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    Christmas | The Solstice | Yule | Eclipses
    Green Santa
    Green Santa courtesy VintageHolidayCrafts.com

    The Colour of Christmas
    and the Father Christmas Image

    Richard Giles, astrologer and feng shui consultant, has been busy researching the origins of that grand icon of Christmas, Santa Claus (Father Christmas) and his reindeer-powered sleigh. The origins of Father Christmas have a mixed and interesting history, dating back to ancient pagan times, but especially in his transformation to the ruddy red Coca Cola symbol that first began in the 1920's, thanks to artist Haddon Sundblom!

    'Twas the night before Christmas and all through the house......."

    Immortal lines that have saturated our consciousness for almost two centuries and helped established the modern image of Santa Claus or St Nick (Father Christmas) that we all know from a million cards, posters, jingle bells and songs – "the merrie eyes, cheeks like roses and nose like a cherry".

    Dr. Clement Moore, a nineteenth century professor at Union Seminary in the USA in 1822 first published this poem based on the character Santa Claus:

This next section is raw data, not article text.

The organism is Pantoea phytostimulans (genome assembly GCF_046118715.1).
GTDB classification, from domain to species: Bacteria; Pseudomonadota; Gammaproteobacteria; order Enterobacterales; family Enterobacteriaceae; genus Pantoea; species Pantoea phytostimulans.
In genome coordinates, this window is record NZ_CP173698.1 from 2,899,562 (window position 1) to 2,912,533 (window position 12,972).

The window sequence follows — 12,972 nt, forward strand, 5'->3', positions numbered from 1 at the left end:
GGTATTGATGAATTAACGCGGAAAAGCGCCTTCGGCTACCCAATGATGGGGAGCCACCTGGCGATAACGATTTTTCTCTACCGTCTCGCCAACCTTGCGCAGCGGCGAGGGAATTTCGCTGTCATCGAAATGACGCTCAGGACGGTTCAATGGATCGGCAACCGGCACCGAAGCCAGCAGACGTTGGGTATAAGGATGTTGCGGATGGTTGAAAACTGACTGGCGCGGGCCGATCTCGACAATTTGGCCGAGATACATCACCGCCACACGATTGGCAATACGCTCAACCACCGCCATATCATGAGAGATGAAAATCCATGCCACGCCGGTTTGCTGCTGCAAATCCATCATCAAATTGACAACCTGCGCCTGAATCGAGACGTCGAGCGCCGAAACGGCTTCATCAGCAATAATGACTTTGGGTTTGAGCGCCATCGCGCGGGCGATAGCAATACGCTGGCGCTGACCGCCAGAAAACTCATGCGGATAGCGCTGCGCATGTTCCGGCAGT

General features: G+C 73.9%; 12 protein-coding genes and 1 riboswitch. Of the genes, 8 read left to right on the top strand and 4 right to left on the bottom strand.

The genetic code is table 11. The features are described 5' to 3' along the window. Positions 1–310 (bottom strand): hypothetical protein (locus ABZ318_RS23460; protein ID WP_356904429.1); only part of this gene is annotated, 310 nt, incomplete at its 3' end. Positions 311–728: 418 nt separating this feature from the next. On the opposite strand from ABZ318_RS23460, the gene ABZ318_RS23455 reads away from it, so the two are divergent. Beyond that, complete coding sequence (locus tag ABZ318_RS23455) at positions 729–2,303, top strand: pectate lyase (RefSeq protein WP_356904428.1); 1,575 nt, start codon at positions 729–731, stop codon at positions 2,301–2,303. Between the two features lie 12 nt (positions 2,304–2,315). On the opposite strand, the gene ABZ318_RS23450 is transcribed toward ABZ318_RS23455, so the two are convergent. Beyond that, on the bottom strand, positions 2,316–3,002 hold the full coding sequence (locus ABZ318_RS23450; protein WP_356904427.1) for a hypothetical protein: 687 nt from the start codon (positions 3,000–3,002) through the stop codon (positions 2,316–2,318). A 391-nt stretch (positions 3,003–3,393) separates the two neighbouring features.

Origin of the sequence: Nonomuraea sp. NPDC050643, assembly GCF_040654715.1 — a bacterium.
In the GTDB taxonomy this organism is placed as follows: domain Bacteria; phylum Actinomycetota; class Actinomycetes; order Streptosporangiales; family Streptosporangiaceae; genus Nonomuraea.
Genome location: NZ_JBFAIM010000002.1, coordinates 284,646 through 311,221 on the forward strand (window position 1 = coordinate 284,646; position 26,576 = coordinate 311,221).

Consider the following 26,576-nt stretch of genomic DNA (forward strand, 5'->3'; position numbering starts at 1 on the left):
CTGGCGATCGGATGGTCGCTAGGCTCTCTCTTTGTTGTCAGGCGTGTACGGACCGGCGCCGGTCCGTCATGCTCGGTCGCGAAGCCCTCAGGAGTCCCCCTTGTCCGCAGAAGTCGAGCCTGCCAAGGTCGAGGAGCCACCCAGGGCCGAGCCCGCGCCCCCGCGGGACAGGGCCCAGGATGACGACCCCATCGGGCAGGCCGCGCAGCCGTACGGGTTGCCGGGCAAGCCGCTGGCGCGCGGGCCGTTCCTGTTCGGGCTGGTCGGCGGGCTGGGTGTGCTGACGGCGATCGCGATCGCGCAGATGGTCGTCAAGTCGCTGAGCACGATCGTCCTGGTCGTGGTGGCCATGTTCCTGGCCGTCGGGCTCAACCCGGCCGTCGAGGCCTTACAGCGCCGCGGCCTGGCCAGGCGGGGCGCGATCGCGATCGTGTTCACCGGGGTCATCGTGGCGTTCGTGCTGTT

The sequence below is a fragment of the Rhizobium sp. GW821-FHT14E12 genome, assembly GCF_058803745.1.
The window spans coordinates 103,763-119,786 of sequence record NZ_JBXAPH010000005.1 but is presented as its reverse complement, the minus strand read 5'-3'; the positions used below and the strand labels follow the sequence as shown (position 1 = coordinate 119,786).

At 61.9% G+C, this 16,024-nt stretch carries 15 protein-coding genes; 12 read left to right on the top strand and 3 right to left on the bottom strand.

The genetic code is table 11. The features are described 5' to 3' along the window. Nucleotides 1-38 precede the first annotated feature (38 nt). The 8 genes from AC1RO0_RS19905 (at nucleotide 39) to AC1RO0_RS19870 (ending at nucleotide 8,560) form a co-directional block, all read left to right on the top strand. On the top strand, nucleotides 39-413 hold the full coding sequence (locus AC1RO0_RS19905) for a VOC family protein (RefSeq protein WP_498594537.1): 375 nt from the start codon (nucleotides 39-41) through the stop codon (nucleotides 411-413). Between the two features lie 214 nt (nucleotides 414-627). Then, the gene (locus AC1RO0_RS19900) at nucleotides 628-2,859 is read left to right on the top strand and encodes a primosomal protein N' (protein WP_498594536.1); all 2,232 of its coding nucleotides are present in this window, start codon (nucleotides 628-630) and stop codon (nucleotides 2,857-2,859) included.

"Twas the night before Christmas, when all through the house
    Not a creature was stirring, not even a mouse.
    The stockings were hung by the chimney with care,
    In hopes that St Nicholas soon would be there.…"

    Moore had altered previous images by portraying a Santa with eight reindeer who descended through chimneys.

    In 1809, the US novelist Washington Irving (most famous his The Legend of Sleepy Hollow and Rip Van Winkle) had written a satire on Dutch culture entitled Knickerbocker History. The satire refers several times to the white-bearded, flying-horse riding Saint Nicholas using his Dutch name, Santa Claus (or more correctly Sinter Klaas).